Although Swensen is not the only architect of this model, he is credited with having perfected it. He popularized it as well, as an army of acolytes replicated his approach in funds and endowments across the United States.
Swensen had “an amazing ability to identify investment talent,” said Paula Volent, who led the $ 1.8 billion endowment for Bowdoin College in Maine for the past two decades and worked in the office. investment from Yale earlier in his career. “He has helped change many of our lives.”
His passion for teaching was not limited to the amphitheater. After long investment meetings, he was playing poker late into the night with his investment office staff, not for a lot of money, but for the game itself. In their hands, they would eat away at the investment problems that arose that day.
“He intuitively understood the value of optionality and was also not afraid to play very aggressively when he thought the odds were in his favor,” he says. Robert wallace, which Swensen hired as an intern as an undergraduate student at Yale in his mid-30s, studying economics after a career in professional ballet.
Wallace worked under Swensen for five years, before leading a family office and then managing Stanford University’s $ 29 billion endowment. But he still fondly remembers those poker nights. “I think I learned as much from David in our conversations at the poker table as I did in formal meetings,” he says.
For those who are not at the poker table, the opus magnum 2000 by Swensen, Pioneering portfolio management, allowed them to absorb its investment philosophy.
A bad fit for Wall Street
AT Capital Partners, a $ 40 billion investment group that manages money on behalf of endowments and charities, the book is required reading for new hires, and its founder Stan Miranda paid tribute to the influence of Swensen.
The book “was a masterpiece of investment literature,” he wrote in a note to staff. “(It’s) a powerful model for long-term institutional portfolio management.”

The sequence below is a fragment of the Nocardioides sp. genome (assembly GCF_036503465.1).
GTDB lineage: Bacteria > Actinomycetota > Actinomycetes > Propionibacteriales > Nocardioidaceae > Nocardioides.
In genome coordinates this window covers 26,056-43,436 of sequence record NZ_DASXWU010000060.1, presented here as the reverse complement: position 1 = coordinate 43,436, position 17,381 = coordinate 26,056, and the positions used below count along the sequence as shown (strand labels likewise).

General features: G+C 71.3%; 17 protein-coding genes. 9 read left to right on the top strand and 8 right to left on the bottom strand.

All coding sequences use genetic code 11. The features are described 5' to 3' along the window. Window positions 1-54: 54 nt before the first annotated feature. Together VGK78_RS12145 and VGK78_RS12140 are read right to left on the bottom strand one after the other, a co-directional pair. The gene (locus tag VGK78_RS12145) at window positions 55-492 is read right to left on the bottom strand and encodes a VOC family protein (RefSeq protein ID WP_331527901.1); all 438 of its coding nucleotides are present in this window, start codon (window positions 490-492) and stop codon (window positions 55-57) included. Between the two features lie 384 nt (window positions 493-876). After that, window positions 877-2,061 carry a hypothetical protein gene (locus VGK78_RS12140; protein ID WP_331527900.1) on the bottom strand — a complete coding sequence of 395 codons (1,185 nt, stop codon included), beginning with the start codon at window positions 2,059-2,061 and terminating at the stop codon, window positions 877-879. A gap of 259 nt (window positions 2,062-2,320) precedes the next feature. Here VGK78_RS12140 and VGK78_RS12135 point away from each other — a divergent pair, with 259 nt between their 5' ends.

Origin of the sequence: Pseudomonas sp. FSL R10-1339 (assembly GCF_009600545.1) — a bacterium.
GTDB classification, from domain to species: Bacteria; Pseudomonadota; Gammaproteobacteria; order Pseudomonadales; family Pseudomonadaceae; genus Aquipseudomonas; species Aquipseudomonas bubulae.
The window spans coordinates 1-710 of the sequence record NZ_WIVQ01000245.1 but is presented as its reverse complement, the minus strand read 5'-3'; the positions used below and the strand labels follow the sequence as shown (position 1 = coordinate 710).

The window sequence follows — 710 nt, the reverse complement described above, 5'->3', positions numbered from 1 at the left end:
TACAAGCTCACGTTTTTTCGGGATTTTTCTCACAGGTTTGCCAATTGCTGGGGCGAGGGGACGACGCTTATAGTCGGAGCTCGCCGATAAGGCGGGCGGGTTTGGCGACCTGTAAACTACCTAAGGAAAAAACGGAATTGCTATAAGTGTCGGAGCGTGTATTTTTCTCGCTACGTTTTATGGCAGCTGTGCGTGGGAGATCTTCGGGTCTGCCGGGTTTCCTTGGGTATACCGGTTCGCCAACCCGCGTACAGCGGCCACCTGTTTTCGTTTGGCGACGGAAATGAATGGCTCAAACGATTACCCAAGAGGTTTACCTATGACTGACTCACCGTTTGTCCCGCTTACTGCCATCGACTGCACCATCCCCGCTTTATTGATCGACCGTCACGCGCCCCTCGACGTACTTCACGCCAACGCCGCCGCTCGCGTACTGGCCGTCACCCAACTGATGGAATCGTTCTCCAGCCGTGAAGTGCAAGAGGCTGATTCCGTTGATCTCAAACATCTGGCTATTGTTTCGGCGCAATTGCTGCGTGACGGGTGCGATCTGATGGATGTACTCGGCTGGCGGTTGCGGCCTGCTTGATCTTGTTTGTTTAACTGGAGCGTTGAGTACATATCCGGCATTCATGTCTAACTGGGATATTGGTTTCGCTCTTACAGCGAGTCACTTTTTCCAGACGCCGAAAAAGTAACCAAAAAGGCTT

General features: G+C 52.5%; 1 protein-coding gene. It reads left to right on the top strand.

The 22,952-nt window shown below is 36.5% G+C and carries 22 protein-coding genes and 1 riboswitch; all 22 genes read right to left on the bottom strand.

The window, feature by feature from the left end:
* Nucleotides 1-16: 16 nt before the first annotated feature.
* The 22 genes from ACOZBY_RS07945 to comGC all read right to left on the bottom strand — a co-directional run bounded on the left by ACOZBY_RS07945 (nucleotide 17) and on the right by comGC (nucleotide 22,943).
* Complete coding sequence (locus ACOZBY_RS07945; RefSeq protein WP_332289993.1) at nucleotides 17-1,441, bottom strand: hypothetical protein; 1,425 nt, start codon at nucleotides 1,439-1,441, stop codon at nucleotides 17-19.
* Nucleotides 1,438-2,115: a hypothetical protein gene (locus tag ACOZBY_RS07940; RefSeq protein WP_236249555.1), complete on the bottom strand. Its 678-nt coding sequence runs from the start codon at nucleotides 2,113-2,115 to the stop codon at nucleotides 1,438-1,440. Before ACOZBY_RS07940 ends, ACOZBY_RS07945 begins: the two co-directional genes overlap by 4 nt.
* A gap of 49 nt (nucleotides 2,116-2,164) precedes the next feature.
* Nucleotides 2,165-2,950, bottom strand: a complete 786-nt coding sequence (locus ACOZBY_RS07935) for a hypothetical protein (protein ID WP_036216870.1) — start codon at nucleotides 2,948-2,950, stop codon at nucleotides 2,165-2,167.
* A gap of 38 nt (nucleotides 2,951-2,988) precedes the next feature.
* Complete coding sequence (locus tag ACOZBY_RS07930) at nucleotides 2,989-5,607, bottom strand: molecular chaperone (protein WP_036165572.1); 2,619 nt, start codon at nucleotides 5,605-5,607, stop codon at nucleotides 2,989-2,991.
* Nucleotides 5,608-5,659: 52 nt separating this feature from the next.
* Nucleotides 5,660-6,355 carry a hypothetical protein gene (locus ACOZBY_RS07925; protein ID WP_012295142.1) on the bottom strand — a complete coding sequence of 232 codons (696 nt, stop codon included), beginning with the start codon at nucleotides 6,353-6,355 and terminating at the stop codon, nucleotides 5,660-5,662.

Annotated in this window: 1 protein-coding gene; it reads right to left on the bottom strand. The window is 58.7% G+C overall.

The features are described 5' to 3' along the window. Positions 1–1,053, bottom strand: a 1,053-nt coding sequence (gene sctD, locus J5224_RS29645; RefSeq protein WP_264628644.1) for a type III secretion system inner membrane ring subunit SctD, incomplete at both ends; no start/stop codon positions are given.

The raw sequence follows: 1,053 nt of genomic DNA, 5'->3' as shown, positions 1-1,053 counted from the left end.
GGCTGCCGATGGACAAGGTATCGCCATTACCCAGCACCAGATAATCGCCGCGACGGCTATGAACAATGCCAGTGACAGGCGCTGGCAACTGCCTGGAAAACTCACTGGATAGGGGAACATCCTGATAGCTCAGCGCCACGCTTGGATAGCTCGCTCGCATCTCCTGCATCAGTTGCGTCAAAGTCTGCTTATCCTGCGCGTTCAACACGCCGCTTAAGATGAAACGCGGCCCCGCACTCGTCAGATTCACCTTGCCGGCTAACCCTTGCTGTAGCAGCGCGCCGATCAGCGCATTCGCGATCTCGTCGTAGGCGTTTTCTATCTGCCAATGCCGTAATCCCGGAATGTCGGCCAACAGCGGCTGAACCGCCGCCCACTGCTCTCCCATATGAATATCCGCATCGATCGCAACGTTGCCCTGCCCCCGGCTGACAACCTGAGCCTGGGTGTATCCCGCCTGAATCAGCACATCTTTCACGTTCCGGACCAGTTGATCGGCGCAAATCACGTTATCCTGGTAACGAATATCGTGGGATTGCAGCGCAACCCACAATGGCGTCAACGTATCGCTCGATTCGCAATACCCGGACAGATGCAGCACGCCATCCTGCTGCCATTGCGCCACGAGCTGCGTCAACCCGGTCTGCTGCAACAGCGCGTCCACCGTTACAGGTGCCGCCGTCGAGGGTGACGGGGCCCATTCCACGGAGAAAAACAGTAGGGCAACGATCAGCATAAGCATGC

Swensen was born in River Falls, Wisconsin, in 1954. His father was a professor of chemistry at the University of Wisconsin and his mother a Lutheran pastor, who helped to settle over 100 foreign refugees there. His background may explain why he never turned to investment banking.
“I liked the competitive aspects of Wall Street, but – and I’m not making a value judgment here – it was not the right place for me because the end result is people are trying to make a lot of money. money for themselves, ”Swensen once said Yale Alumni Magazine. “It just doesn’t suit me.
He was always richly rewarded: His reported salary of $ 4.7 million in 2017 made him the highest-paid employee at Yale. But there is no doubt that his investment pedigree could have made him a fortune. Had he run a hedge fund the size of Yale’s endowment – and with its returns – Swensen would likely have been a multi-billionaire.
Friends and colleagues point out his dedication to Yale athletics, his fierce competitiveness against the endowment’s “Stock Jocks” softball team, and his routine gestures of kindness. When Tobin’s legs started failing him, Swensen began shoveling snow on his mentor’s doorstep every day during the cold New Haven winters, Ellis recalls.
The question now is who could follow Swensen – or if anyone really can. Miranda hypothesized that Yale’s model would become “like a work of art, it will only become more valued after the artist’s death.”
The most natural successor is Dean takahashi, Swensen’s long-time former lieutenant, who now heads a climate change initiative at Yale. But Ellis notes that the challenges facing any investment agent are now far greater than they were when Swensen took over the reins in 1985, given the high valuation of stocks, record high interest rates. low interest, and one that Yale’s once-pioneering model has copied across the world – with varying success.
“I wouldn’t want to be David’s second person at work,” says Ellis. It’s a sentiment that many of his friends and colleagues echo. “David can have a successor, but not a replacement,” Wallace says. “He was unique.”
Swensen is survived by his wife, Meghan McMahon, three children and two stepchildren.